Since the global climate strikes — the youth-led wave of protests that saw 7.6 million people on the streets calling for real climate action — local activists have kept pushing for justice and for a fossil free future. And they’ve hit some remarkable milestones.

Here’s the big news from the UK:

University divestment commitments:

UK cultural institutions: 

Royal Shakespeare Company ended their sponsorship deal with BP and the National Theatre has ended theirs with Shell. It happened thanks to years of theatrical direct actions by activist group BP or Not BP, and direct pressure from  youth strikers saying that their generation won’t be patrons of art institutions if they’re funded by fossil fuels.

BP is banished from the RSC. Photo by Diana More.

Parliament push:

Just last week, 300 Members of Parliament across political parties publicly demanded the MP Pension Fund divest from all fossil fuels. The fund’s largest single holding is £11.6 million of shares in BP Plc, and it also holds £10.9 million in Royal Dutch Shell. If the trustees agree to the MPs’ demands it will be a powerful boost for the global movement.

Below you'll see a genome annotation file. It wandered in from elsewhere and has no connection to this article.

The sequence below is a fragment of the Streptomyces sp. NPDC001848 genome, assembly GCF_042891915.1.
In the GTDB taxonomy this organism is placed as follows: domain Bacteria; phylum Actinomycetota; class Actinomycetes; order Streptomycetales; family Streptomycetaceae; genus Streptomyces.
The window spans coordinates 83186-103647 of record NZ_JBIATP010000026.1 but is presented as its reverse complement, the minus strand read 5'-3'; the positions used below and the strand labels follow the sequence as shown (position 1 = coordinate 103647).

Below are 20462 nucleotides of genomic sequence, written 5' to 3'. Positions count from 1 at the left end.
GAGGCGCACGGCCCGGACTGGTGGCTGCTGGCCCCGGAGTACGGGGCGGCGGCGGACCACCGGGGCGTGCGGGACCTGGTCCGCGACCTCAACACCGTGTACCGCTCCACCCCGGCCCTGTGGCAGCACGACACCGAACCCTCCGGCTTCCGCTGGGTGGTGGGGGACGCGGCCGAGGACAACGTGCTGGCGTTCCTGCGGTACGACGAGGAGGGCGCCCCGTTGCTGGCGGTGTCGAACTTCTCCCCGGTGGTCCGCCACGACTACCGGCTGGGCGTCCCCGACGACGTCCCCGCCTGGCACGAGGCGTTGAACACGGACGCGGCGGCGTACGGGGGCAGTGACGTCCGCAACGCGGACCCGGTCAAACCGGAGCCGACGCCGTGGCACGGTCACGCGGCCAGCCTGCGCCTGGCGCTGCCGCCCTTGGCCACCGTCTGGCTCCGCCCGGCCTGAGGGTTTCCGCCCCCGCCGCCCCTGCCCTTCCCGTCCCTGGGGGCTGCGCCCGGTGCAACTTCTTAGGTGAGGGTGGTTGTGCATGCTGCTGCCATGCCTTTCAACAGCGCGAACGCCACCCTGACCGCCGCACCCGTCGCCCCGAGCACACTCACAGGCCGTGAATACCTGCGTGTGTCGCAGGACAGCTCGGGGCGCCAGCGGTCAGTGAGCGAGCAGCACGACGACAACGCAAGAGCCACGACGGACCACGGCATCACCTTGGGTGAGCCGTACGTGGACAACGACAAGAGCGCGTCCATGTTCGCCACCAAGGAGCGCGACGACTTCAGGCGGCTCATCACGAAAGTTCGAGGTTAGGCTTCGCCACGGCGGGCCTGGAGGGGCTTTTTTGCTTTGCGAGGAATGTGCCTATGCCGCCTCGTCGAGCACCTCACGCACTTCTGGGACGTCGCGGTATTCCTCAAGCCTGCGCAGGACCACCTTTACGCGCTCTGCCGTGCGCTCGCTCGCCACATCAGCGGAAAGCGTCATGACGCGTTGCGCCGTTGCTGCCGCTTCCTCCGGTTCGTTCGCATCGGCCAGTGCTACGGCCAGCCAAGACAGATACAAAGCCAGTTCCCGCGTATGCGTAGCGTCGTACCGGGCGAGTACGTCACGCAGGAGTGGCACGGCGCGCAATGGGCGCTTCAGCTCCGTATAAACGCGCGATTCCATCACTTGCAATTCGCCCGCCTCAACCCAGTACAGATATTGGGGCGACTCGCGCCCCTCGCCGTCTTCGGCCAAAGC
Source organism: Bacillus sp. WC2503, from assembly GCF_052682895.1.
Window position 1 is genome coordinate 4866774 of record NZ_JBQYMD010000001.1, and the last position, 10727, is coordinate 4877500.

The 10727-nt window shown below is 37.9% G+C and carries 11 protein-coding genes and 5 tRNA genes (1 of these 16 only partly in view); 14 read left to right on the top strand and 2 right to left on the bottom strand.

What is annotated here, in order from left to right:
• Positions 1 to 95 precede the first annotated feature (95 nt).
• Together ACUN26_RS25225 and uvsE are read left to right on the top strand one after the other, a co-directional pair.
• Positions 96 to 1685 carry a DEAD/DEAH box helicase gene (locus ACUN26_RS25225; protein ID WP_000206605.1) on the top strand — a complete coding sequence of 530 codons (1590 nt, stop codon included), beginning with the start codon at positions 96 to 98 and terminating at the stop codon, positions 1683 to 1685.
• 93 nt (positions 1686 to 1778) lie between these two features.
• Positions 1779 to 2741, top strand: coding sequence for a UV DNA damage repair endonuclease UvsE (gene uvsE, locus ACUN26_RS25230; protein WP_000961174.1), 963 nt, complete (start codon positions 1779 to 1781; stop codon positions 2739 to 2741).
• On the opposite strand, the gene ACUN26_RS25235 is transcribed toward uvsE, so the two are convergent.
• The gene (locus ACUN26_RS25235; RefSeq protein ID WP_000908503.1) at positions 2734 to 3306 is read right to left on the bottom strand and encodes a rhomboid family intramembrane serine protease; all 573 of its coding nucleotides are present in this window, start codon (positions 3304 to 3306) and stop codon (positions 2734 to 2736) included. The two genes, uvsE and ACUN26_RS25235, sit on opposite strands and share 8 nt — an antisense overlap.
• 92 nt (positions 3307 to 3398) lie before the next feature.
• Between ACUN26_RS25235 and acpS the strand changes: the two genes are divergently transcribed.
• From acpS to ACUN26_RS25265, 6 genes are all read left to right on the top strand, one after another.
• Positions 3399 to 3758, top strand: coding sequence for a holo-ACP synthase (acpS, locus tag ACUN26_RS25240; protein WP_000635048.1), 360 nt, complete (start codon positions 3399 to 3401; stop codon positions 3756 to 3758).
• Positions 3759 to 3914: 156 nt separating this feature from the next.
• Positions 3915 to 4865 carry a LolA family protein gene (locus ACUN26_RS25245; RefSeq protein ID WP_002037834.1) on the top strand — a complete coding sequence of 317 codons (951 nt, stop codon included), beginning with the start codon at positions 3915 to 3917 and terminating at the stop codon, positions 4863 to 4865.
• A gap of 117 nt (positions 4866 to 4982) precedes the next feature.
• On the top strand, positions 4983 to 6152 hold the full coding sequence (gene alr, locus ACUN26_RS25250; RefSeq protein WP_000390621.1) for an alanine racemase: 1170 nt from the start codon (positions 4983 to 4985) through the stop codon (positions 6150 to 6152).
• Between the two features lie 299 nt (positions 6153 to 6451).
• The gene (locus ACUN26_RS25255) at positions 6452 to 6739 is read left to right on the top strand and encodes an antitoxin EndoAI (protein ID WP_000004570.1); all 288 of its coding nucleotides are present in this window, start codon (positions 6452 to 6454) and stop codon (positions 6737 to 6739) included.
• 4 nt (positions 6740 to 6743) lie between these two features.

Beyond university divestment: 

The Cambridge Zero Carbon Society just published a new report and set of demands about the entanglement of Cambridge University with fossil fuel companies.

And it goes beyond investments of its endowment. The university also supports and legitimises the destructive practices of the fossil fuel industry through extractive research, by acting as a platform for their greenwashing, and creating a revolving door for fossil fuel executives and university officials.

The Cambridge Zero Carbon Society and Oxford Climate Justice Campaign have held several direct actions to disrupt career recruitment events by fossil fuel companies, and demand that the fossil fuel industry’s free reign in their place of learning come to an end.

The Cambridge Zero Carbon Society blockades the BP Institute and CASP at Cambridge, in response to the findings of their recent report. Pic: Cambridge Zero Carbon Society on Facebook.

Thanks to Julia Peck of The Cambridge Zero Carbon Society for supplying much of this news.

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